Beyond Fate

Beyond Fate

Book - 2002
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Many people today are afflicted with a sense that they cannot change things for the better. They feel helpless, constrained, caught -- in a word, fatalistic. Beyond Fate examines why. In her characteristically lively prose, Margaret Visser investigates what fate means to us, and where the propensity to believe in it and accept it comes from. She takes an ancient metaphor where time is "seen" and spoken of as though it were space and examines how this way of picturing reality can be a useful tool to think with - or, on the other hand, how it may lead people into disastrous misunderstandings. By observing how fatalism expresses itself in one's daily life, in everything from table manners to shopping to sport, the book proposes ways to limit its influence. Beyond Fate provides a timely and provocative perspective on modern life, both personal and social.
Publisher: Toronto : House of Anansi Press, 2002
ISBN: 9780887846793
Branch Call Number: 001.3 V83b
Characteristics: 169 pages ; 21 cm


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Jun 30, 2011

I was a little disappointed with the first lecture. I wrestled with what I didn't like, and I tentatively think that I found that her style of oral presentation had not translated well to the written word. A bit too repetitive, and a few too many returns to the opening theme. Which was too bad, I thought, because her premise is an excellent one: that we, as citizens of a 'free' society are using that freedom to choose to revert back to being victims of fate, which we have chosen to call 'globalization' or 'technoloighy' or 'meaninglessness.'

Visser examines how the Greek (and hence Roman) thinking was rooted in fate via the ideals of honour/shame, place/revenge, and how that zeitgeist imprisons the citizenry in a status quo concomitantly with endless cycles of honour saving revenge.

Visser articulates the idea with the image of a line contrasted against the closed line (circle). By the end of the book she has tied the idea very well to present practices and habits of thought.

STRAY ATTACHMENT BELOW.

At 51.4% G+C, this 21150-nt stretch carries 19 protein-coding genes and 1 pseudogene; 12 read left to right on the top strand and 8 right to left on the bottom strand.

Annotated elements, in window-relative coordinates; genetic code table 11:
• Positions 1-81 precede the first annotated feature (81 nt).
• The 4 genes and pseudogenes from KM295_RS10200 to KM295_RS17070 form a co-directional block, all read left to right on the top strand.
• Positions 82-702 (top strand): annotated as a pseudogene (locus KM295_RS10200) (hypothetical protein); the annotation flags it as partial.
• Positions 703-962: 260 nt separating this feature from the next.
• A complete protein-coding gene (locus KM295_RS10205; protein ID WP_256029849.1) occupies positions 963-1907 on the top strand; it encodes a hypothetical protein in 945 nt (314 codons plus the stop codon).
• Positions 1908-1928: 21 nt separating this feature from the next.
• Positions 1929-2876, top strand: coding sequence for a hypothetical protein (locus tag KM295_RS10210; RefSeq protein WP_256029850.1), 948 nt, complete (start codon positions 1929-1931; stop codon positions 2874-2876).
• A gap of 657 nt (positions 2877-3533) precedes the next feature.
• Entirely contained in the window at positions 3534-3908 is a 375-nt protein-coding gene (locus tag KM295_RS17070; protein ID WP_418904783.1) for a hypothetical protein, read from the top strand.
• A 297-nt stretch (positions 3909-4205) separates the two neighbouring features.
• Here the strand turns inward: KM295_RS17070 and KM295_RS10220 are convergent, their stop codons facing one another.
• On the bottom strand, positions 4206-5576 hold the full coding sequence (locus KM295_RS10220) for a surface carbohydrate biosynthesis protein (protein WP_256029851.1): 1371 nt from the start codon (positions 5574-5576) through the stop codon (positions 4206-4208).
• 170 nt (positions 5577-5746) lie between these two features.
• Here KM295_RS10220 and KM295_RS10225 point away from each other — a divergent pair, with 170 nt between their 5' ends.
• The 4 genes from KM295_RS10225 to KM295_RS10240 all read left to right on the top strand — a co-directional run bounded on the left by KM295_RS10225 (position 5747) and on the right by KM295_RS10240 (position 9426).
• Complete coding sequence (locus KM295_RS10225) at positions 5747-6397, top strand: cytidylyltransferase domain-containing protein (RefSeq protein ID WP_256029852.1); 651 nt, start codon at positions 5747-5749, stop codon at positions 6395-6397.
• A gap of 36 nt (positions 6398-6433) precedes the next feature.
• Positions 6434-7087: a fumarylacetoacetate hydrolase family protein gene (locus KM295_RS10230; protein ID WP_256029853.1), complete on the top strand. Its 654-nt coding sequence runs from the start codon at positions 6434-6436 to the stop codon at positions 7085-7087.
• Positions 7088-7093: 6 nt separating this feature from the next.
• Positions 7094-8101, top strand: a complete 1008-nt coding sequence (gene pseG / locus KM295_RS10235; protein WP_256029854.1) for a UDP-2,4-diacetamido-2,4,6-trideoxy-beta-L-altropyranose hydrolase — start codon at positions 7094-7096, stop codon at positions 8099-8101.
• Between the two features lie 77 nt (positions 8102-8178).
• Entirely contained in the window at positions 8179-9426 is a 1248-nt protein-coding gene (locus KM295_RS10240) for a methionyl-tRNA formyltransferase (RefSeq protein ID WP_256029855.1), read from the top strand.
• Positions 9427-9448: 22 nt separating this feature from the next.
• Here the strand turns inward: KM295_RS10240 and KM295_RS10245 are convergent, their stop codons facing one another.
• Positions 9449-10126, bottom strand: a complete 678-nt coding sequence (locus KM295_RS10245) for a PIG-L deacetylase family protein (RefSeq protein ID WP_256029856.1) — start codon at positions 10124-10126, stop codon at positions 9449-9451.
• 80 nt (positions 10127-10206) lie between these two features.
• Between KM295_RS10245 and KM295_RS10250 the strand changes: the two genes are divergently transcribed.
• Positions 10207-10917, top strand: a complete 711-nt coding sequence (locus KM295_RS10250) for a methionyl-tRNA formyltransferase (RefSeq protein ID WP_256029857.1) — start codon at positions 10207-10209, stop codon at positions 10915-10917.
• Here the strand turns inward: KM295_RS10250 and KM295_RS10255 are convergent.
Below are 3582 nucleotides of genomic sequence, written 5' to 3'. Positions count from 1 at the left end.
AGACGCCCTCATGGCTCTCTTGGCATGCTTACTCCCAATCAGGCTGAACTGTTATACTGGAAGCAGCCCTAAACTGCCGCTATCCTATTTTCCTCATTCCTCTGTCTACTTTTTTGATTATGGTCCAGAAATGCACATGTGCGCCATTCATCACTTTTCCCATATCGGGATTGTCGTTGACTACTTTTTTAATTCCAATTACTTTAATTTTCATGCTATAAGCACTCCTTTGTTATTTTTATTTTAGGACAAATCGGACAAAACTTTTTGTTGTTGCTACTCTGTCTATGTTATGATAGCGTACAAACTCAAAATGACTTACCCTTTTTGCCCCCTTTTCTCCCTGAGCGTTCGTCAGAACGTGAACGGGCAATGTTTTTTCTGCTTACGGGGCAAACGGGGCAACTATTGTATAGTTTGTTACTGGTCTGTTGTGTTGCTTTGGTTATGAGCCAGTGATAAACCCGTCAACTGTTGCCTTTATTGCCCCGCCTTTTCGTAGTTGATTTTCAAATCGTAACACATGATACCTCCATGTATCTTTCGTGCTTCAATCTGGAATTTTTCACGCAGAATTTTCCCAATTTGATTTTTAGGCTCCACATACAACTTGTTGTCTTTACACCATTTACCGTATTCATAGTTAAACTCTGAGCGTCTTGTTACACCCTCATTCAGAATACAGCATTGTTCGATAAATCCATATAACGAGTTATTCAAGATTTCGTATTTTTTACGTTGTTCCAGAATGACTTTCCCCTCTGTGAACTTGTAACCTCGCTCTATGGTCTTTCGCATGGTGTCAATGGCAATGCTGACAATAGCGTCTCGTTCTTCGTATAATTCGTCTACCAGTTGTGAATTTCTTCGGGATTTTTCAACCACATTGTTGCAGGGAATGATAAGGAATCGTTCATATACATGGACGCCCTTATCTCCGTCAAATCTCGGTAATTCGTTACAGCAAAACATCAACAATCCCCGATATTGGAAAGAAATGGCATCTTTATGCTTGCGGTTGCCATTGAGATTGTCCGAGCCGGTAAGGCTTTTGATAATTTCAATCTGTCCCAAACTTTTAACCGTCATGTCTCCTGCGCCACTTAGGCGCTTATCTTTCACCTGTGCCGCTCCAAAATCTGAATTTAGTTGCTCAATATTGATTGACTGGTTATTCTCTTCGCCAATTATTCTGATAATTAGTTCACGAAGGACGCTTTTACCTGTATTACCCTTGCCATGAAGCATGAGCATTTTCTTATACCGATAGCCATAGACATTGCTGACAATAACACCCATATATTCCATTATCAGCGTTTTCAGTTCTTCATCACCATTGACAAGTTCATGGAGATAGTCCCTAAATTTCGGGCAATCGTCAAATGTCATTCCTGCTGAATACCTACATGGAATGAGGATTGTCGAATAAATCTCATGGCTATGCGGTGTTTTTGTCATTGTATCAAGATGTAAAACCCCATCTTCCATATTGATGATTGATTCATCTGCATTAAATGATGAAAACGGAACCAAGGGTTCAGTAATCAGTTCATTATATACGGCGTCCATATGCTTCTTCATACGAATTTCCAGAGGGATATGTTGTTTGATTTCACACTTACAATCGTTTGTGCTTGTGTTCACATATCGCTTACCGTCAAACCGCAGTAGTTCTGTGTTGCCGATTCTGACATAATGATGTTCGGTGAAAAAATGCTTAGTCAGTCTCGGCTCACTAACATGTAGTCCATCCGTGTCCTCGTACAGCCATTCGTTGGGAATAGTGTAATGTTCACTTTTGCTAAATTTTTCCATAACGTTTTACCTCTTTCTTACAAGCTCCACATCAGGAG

An example of one of these interesting and important points she makes in the first lecture is the role that Christian beliefs founded in Judaism had in breaking the trap of the shame/revenge cycle.

The second lecture, 'Fate and Furies' redeems the book. It is simply brilliant but not as good as the third lecture, 'Free Fall.' Visser articulates the difference between shame and guilt and why knowing the difference is important. Shame is conferred onto the person by the society — it requires an audience. Guilt, on the other hand, is felt by the individual, and is invisible to the society. This is important, Visser argues, because shame demands a revenge in order to recover the lost honour, whereas guilt demands self knowledge and repentance. It also allows for, but does not demand, forgiveness. The former binds the person to his or her fate, whereas the latter allows for the individual to change and grow. Guilt, repentance and forgiveness empowers the individual to move beyond his/her own failings and to redeem his or herself, i.e. to grow, independently of how the society sees that person. Fate does not allow for that, and Visser effectively argues that we are societally reverting to fate language, fateful thinking, and feelings of being imprisoned by forces beyond our abilities.

To see my extended review, and citations, see

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